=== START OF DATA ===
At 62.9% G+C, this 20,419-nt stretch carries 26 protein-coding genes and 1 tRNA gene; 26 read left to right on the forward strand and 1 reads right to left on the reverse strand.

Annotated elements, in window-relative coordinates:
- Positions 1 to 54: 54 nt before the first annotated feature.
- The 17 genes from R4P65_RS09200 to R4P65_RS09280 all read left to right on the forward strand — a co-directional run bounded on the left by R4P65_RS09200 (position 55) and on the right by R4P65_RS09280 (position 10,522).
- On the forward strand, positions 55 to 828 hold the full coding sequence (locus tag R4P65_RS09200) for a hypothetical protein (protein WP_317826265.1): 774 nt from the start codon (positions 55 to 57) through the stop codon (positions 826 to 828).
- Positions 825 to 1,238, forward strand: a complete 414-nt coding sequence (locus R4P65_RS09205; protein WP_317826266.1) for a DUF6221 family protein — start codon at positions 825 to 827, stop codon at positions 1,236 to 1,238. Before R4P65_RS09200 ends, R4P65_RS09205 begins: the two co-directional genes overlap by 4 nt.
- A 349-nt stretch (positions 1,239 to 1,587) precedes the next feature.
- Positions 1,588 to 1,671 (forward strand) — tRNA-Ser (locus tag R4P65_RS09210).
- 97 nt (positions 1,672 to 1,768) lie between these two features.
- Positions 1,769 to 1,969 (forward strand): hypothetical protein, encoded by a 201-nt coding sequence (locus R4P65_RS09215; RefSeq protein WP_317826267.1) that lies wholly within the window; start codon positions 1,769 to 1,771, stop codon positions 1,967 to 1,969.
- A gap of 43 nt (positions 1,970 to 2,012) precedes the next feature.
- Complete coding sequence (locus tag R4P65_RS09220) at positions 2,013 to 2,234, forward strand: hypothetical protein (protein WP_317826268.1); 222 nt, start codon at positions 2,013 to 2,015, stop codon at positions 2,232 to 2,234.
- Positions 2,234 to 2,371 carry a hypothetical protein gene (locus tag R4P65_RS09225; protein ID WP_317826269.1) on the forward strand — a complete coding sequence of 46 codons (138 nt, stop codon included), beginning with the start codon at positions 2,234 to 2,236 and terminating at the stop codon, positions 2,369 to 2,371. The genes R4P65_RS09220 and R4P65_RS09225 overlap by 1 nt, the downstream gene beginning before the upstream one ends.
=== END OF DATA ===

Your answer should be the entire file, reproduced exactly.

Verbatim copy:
At 62.9% G+C, this 20,419-nt stretch carries 26 protein-coding genes and 1 tRNA gene; 26 read left to right on the forward strand and 1 reads right to left on the reverse strand.

Annotated elements, in window-relative coordinates:
- Positions 1 to 54: 54 nt before the first annotated feature.
- The 17 genes from R4P65_RS09200 to R4P65_RS09280 all read left to right on the forward strand — a co-directional run bounded on the left by R4P65_RS09200 (position 55) and on the right by R4P65_RS09280 (position 10,522).
- On the forward strand, positions 55 to 828 hold the full coding sequence (locus tag R4P65_RS09200) for a hypothetical protein (protein WP_317826265.1): 774 nt from the start codon (positions 55 to 57) through the stop codon (positions 826 to 828).
- Positions 825 to 1,238, forward strand: a complete 414-nt coding sequence (locus R4P65_RS09205; protein WP_317826266.1) for a DUF6221 family protein — start codon at positions 825 to 827, stop codon at positions 1,236 to 1,238. Before R4P65_RS09200 ends, R4P65_RS09205 begins: the two co-directional genes overlap by 4 nt.
- A 349-nt stretch (positions 1,239 to 1,587) precedes the next feature.
- Positions 1,588 to 1,671 (forward strand) — tRNA-Ser (locus tag R4P65_RS09210).
- 97 nt (positions 1,672 to 1,768) lie between these two features.
- Positions 1,769 to 1,969 (forward strand): hypothetical protein, encoded by a 201-nt coding sequence (locus R4P65_RS09215; RefSeq protein WP_317826267.1) that lies wholly within the window; start codon positions 1,769 to 1,771, stop codon positions 1,967 to 1,969.
- A gap of 43 nt (positions 1,970 to 2,012) precedes the next feature.
- Complete coding sequence (locus tag R4P65_RS09220) at positions 2,013 to 2,234, forward strand: hypothetical protein (protein WP_317826268.1); 222 nt, start codon at positions 2,013 to 2,015, stop codon at positions 2,232 to 2,234.
- Positions 2,234 to 2,371 carry a hypothetical protein gene (locus tag R4P65_RS09225; protein ID WP_317826269.1) on the forward strand — a complete coding sequence of 46 codons (138 nt, stop codon included), beginning with the start codon at positions 2,234 to 2,236 and terminating at the stop codon, positions 2,369 to 2,371. The genes R4P65_RS09220 and R4P65_RS09225 overlap by 1 nt, the downstream gene beginning before the upstream one ends.